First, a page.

Everyone can have a difficult time remembering things sometimes. However, if see this happening with your children frequently, there are some things you can do to help them boost their memory and retain information longer. You can use these strategies and activities to improve children’s memory retention.
1. Rhyme it, sing it, or acronym it.
It is easier to remember new things when they are associated with rhyming words, music, or other patterned tones.
Examples you may be familiar with are “I before E, except after C and when sounding as “A” in neighbor and weigh,” the alphabet song, and “My Dear Aunt Sally – MDAS.”
Get a notebook and use it to write down some of the mnemonic devices your children use. Be sure to revisit and review this book often.
2. Draw it.
The ability to visualize things is important in many areas, especially when it comes to math and problem solving. Encourage your children to visualize a concept and then ask them to draw what they see.
For example, if you wanted one of the children to set the dinner table for five family members, ask them to draw a picture of what that would look like.
3. Teach it.
One of the best ways to remember something is to teach it to someone else. Depending on your children’s ages, you may want to encourage them to teach you, a younger sibling, or even teach it to a doll or stuffed animal.
I often have Jenny teach David how to do something in order to test whether or not she truly understands it. Teaching someone else about what you are learning is a great way to help it stick in your own brain.
4. Number it.
If you’ve ever asked someone to get four things from the store and they only came back with two or three, you’ll love this one! When your children need to remember multiple things, include the number in your request. For example, “I need you to get these four things….” and then list them by name on a numbered shopping list.
We use numbering frequently when giving instructions, using fingers to count off the instructions as we review them… it’s helpful for children (especially young ones) to be able to count off each instruction as they do it.
5. Feel it.
When your children can associate a feeling with something new, they are more likely to remember it.
For example, the children are learning about how electricity was discovered. Ask, “How would you have felt if you had been zapped by lightning, like Benjamin Franklin?”
Sensory experiences can help to cement facts in the child’s brain.
6. Connect it.
In order to make something memorable, children must be able to hook the new information to prior knowledge.
For example, if the new information is about adding fractions, the children may be able to relate the fraction concept with the measuring they did when they baked cookies.
When kids can “connect the dots” in their brains, building new information on the old, they are able to more easily recall the new information at a later time.
7. Color it.
Color is one of the bits of information that sneaks into our brains even when other information is filtered out. Our brains “notice” color and remember it first. This means that if things have color or are color coded, the children will be more likely to remember it. So, the goal is to add color to the important things children need to remember or notice first.
This can be done in a variety of ways. For example, use colored file folders and notebooks to organize subjects, write with colored pens (blue rather than black), write important words or phrases using a red pen or pencil, use colored stick-on dots, etc. Be sure to create a color key to make things even easier to remember.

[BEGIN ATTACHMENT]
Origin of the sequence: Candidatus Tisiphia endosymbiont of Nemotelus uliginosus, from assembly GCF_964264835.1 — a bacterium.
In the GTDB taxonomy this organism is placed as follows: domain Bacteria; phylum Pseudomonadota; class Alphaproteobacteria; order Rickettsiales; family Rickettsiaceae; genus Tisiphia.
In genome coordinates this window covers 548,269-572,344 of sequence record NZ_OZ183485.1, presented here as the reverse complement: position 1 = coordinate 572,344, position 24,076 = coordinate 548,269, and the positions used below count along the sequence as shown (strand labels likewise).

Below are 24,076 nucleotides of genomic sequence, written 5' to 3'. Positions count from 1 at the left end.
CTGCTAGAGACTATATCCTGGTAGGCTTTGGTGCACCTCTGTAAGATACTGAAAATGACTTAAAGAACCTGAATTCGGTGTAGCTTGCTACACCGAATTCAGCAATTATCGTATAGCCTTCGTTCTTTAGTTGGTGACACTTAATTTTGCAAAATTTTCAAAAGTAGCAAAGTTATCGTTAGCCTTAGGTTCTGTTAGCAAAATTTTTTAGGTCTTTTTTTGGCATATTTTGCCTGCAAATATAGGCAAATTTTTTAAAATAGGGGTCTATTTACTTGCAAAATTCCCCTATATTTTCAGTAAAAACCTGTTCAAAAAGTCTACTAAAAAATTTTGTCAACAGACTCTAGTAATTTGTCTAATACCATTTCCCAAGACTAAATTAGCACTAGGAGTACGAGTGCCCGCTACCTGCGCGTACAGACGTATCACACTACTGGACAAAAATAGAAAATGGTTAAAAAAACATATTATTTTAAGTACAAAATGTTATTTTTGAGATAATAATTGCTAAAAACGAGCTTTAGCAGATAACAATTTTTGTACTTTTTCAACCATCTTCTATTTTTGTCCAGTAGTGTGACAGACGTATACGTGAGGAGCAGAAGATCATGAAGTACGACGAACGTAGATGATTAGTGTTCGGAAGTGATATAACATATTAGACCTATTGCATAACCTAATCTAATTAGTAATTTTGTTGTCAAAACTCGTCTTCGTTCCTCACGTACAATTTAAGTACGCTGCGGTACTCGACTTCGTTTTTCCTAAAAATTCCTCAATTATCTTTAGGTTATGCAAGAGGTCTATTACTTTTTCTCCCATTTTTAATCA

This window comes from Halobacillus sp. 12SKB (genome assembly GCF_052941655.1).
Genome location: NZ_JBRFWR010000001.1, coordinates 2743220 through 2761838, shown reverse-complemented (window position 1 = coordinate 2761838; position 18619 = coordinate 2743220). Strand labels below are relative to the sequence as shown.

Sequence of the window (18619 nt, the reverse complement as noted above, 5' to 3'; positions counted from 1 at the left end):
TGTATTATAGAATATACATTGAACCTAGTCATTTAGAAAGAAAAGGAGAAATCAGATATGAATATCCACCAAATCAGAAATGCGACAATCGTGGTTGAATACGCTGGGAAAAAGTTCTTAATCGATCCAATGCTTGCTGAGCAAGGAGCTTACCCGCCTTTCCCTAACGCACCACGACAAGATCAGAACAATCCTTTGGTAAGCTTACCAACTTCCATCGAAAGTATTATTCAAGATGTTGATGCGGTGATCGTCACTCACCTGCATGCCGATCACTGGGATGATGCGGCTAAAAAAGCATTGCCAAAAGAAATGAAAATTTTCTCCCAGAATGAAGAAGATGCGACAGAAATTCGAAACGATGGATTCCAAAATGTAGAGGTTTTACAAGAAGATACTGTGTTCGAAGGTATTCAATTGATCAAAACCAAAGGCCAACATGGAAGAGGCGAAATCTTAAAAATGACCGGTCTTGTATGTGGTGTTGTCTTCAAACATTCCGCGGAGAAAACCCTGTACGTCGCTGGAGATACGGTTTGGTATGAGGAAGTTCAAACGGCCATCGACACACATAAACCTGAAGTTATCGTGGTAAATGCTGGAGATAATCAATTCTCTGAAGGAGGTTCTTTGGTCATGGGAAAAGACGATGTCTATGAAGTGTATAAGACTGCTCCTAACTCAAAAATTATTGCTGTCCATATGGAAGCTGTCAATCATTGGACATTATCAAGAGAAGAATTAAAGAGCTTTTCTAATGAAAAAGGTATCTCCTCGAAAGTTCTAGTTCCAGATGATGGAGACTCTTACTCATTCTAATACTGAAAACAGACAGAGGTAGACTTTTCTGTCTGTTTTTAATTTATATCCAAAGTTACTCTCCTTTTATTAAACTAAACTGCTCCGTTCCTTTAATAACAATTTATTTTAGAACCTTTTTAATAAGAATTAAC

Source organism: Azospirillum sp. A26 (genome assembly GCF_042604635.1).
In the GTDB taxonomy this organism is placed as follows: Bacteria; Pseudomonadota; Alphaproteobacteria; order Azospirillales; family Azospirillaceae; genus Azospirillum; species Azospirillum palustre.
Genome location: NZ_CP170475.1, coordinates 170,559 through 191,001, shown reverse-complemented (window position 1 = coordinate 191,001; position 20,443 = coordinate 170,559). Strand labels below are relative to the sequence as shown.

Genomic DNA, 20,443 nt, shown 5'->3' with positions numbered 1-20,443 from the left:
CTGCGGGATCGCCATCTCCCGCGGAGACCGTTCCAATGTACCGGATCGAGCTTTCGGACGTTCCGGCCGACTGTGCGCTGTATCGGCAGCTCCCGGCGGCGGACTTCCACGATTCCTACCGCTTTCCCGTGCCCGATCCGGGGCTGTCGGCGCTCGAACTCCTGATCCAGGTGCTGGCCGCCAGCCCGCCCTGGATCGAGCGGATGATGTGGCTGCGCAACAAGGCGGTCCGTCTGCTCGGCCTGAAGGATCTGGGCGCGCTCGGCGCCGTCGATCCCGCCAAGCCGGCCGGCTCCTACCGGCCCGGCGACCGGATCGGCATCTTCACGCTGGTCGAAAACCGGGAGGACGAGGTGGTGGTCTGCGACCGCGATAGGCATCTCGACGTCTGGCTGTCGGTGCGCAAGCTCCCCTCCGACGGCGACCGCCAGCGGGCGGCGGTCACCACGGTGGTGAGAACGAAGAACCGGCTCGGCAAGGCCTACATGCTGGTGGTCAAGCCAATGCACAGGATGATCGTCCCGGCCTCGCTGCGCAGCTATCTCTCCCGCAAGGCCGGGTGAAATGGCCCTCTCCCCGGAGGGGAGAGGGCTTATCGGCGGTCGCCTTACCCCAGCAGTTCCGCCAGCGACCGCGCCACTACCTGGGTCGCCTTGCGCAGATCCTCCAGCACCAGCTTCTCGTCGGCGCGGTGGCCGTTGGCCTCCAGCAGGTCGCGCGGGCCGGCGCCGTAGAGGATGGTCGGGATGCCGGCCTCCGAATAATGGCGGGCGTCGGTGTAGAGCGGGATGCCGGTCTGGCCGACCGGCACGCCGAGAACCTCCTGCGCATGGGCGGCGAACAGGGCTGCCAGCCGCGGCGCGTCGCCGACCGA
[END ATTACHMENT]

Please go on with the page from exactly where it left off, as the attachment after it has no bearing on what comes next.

8. Sense it.
When children are introduced to a new concept, it helps to incorporate a wide variety of activities using as many senses or learning modalities as possible. The more senses that a concept can be hooked to, the easier it will be to remember.
While this may be a little difficult in a traditional school setting, as a parent, you should be able to provide some additional experiences and activities in your home. This is a wonderful opportunity to do some hands-on learning and relate it to local places and experiences.
9. Relax it.
Stress, frustration, and feeling overwhelmed all tend to inhibit children’s ability to remember things because the reactive brain takes over and prevents a smooth flow of information. You may recognize this as the fight or flight reaction. The solution to this hindrance to memory retention and recall is to help children relax.
As adults, we do this all the time. When we’ve tried repeatedly to remember a name but it still doesn’t come, we just stop thinking about it and often find that it just pops into our heads. This happens because we relaxed.
Children can get really worked up over not being able to remember something, especially if it’s an ongoing problem. Teach the children to relax by doing something fun or listening to music. Giving children this kind of down time before beginning homework opens up the memory pathways and sets the course for success.
10. Use it or lose it.
Children’s short-term memory is just that – short. If they need to remember how to do something in the future, it needs to be reviewed or practiced often. The more it’s practiced or used, the longer it will stay in the children’s memory.
Our brains regularly archive information to make room for new concepts. To make sure that information is used or practiced, consider turning the information into a game. For example, you could make up your own version of trivial pursuit or make a board game that requires answering questions to progress on the board.
Forgetting things from time to time is normal. If your children frequently forget or have difficulty with recall, there are things you can do to help. Use these strategies and activities to improve children’s memory retention or to get back on track.
original photo credit: https://www.flickr.com/photos/wwworks/4274040778